Figure 6 from the article – Impact of Alternative Price and Quantity Scenarios on Total ARV Costs, 2001–2005 – shows how the increase in spending is primarily related to increases in quantities rather than costs (Figure 6.A). This figure also shows how much would have been spent if there were no price changes (6.B) and the theoretical minimum that could have been spent by buying the lowest-priced generics on the market (6.C).
The latest issue of the Stanford Social Innovation Review is out. There are a few interesting pieces I have linked below on both the non-profit and for profit world. The first story on the HealthStore Foundation has been well covered by NextBillion, I am actually dissapointed that SSIR did not select another model to profile as HealthStore is by now very well known. There are a few other interesting pieces as well (see link above to see what articles are free):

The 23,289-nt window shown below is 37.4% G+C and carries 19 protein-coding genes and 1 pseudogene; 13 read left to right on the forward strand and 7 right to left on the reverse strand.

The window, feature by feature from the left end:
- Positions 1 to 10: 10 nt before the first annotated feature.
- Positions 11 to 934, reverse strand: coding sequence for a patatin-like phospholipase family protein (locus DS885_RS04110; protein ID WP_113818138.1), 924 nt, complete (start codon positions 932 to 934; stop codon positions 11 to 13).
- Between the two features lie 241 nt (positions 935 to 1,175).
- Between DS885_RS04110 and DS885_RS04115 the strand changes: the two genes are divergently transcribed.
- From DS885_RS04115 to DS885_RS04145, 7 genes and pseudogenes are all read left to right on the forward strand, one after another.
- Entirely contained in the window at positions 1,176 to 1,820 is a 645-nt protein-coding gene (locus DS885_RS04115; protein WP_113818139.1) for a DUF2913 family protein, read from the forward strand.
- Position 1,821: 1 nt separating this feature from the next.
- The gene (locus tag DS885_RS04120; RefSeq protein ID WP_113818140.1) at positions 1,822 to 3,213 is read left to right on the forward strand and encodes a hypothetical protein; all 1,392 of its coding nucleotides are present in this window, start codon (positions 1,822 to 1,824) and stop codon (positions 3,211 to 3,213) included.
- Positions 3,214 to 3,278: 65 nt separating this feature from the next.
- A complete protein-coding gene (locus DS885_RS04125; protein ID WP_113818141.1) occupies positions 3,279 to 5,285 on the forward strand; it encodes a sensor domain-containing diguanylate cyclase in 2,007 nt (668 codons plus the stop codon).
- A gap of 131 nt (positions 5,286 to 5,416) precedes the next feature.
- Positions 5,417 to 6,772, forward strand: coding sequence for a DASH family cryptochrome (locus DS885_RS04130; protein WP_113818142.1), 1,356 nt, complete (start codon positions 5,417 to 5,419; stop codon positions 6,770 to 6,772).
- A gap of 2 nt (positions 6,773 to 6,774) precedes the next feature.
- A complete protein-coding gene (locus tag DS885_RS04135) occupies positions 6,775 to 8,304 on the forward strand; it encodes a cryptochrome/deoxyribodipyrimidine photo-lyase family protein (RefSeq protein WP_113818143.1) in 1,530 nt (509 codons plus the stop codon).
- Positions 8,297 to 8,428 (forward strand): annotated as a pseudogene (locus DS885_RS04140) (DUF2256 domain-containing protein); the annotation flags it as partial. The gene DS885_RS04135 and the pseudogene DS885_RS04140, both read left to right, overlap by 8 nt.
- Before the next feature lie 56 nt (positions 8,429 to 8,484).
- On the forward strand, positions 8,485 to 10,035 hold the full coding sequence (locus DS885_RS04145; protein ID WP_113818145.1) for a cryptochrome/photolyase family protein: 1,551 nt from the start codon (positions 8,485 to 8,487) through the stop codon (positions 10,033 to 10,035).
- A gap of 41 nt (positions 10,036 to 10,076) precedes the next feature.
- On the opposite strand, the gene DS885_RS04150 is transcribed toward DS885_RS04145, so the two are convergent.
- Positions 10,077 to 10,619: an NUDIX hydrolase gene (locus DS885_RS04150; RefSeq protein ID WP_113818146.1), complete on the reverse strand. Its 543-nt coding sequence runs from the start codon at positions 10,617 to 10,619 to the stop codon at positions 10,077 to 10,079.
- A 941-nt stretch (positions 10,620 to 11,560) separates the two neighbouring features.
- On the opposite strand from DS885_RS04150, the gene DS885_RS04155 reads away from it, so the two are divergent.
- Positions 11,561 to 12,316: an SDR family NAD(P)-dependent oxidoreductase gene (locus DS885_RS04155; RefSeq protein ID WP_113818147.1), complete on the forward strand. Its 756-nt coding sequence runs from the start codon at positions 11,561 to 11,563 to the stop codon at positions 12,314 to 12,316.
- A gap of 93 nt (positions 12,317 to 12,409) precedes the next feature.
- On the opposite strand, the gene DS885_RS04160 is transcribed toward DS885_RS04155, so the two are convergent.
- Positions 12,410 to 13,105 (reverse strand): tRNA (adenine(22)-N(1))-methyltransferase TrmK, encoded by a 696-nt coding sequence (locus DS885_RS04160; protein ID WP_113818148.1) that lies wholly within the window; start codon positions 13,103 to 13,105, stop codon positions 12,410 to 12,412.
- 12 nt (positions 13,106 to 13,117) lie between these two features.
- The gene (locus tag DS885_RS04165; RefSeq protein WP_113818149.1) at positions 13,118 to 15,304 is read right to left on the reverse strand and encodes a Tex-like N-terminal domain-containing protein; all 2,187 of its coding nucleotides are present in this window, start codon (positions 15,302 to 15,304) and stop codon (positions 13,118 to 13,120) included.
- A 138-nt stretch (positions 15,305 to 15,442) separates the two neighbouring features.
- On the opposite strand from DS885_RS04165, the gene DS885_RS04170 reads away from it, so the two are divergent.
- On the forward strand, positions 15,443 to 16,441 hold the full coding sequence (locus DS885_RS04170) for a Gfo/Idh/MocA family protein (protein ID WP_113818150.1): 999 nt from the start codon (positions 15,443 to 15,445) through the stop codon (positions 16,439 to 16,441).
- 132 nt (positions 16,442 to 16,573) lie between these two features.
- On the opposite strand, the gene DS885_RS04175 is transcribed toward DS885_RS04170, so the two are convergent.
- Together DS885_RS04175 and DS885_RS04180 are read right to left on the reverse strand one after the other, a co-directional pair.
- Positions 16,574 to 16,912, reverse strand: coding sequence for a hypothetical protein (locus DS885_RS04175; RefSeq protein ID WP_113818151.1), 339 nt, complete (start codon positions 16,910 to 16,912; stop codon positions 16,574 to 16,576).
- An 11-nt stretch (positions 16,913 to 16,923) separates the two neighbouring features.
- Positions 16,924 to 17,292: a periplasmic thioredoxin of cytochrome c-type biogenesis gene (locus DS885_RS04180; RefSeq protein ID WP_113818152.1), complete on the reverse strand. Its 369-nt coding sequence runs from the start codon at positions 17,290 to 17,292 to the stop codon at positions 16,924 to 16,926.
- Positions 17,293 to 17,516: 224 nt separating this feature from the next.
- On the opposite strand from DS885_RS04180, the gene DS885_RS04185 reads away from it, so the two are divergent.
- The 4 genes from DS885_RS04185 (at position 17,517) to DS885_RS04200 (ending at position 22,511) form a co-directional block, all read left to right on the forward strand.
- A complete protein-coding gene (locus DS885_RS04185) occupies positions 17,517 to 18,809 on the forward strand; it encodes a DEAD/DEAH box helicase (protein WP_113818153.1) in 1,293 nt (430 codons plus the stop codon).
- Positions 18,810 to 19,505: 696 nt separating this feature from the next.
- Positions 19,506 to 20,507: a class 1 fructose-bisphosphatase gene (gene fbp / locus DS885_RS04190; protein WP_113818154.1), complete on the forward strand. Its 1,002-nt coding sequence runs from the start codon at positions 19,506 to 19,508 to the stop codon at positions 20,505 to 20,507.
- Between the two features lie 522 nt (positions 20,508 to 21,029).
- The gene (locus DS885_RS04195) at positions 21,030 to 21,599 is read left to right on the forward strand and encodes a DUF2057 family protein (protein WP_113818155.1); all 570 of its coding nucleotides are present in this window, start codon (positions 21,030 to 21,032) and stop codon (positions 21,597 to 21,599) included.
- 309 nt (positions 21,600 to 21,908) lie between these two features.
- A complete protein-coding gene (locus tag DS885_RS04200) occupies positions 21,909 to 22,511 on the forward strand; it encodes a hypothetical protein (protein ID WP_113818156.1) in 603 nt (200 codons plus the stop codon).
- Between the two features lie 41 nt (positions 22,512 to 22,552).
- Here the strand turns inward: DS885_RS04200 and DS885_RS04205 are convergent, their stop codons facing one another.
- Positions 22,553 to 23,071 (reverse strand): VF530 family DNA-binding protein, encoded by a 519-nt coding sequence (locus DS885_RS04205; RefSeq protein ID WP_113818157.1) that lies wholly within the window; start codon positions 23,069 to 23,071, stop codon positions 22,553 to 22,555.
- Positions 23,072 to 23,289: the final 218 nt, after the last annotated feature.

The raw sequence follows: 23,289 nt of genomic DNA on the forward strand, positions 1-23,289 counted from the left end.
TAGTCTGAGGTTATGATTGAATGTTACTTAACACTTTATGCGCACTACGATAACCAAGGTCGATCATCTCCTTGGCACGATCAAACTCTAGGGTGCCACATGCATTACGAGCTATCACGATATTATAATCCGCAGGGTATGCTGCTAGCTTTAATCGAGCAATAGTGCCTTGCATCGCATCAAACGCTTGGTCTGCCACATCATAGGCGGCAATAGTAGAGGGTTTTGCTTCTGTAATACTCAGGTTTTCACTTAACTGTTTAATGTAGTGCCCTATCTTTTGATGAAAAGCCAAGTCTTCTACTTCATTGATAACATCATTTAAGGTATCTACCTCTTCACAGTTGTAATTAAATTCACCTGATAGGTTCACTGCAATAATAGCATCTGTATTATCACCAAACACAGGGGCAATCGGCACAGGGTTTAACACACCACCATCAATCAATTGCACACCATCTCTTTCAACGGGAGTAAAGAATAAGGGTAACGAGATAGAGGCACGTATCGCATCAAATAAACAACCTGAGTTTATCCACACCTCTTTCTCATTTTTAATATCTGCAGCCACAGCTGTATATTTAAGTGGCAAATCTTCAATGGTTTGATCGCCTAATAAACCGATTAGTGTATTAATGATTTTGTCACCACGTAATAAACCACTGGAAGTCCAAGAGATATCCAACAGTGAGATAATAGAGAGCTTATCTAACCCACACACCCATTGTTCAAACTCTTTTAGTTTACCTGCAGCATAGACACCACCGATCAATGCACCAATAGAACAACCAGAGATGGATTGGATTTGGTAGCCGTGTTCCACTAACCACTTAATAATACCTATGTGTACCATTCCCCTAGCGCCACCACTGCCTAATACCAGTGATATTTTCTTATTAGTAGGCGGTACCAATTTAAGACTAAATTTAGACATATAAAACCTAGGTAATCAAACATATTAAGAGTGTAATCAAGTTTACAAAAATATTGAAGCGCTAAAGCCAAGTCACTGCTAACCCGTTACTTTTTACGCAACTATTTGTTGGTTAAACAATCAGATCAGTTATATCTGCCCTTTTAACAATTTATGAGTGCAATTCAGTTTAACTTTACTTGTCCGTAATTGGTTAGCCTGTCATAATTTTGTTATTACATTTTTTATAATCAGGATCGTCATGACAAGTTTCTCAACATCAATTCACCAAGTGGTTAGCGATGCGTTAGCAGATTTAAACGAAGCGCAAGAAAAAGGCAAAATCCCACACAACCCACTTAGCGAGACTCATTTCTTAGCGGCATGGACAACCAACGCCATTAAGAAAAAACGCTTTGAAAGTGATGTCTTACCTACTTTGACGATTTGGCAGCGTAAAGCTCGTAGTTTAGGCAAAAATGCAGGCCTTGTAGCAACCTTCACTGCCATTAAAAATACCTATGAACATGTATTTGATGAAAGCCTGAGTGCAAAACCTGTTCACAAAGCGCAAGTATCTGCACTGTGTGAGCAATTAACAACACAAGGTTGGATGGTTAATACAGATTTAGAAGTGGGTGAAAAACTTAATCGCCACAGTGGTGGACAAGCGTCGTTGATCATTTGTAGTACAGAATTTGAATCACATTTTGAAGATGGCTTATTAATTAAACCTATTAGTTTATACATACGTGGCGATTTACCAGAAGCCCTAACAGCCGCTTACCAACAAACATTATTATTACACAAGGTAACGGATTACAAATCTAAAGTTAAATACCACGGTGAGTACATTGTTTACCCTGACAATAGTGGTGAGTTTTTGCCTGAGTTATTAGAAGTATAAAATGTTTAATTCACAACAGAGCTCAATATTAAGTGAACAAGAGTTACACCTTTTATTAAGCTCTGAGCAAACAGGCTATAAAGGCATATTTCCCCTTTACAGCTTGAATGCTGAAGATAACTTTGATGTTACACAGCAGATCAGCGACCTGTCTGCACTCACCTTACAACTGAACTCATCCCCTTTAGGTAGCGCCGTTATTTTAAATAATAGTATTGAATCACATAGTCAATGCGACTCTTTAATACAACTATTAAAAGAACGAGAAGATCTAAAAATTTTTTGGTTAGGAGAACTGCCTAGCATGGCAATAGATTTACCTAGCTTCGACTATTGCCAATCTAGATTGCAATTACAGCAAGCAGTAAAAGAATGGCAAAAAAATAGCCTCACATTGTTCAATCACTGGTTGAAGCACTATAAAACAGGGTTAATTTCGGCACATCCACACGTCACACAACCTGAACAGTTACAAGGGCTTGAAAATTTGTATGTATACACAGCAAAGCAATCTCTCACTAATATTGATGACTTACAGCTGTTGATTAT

Micro-franchise Against Malaria
How for-profit clinics are healing and enriching the rural poor in Kenya.
Creating High-Impact Nonprofits
Conventional wisdom says that scaling social innovation starts with strengthening internal management capabilities. This study of 12 high-impact nonprofits, however, shows that real social change happens when organizations go outside their own walls and find creative ways to enlist the help of others.
Private Equity, Public Good
Many businesses serving lower income communities languish because they cannot raise enough money to fund their growth. To meet their needs, a new breed of private equity investment—development investment capital—has emerged. Not only does development investment capital fund growth and social benefits in lower-income communities, it also gives investors a competitive return on their investments. Although this style of investing is still in its infancy, it is already showing promise.
Ever gone to a conference and wished you could continue the work and discussions sparked there? The Oxford Health Alliance (OxHA) has come up with an online site, 3FOUR50, to encourage ongoing collaborations on chronic disease prevention.
The name 3FOUR50 comes from the combination of: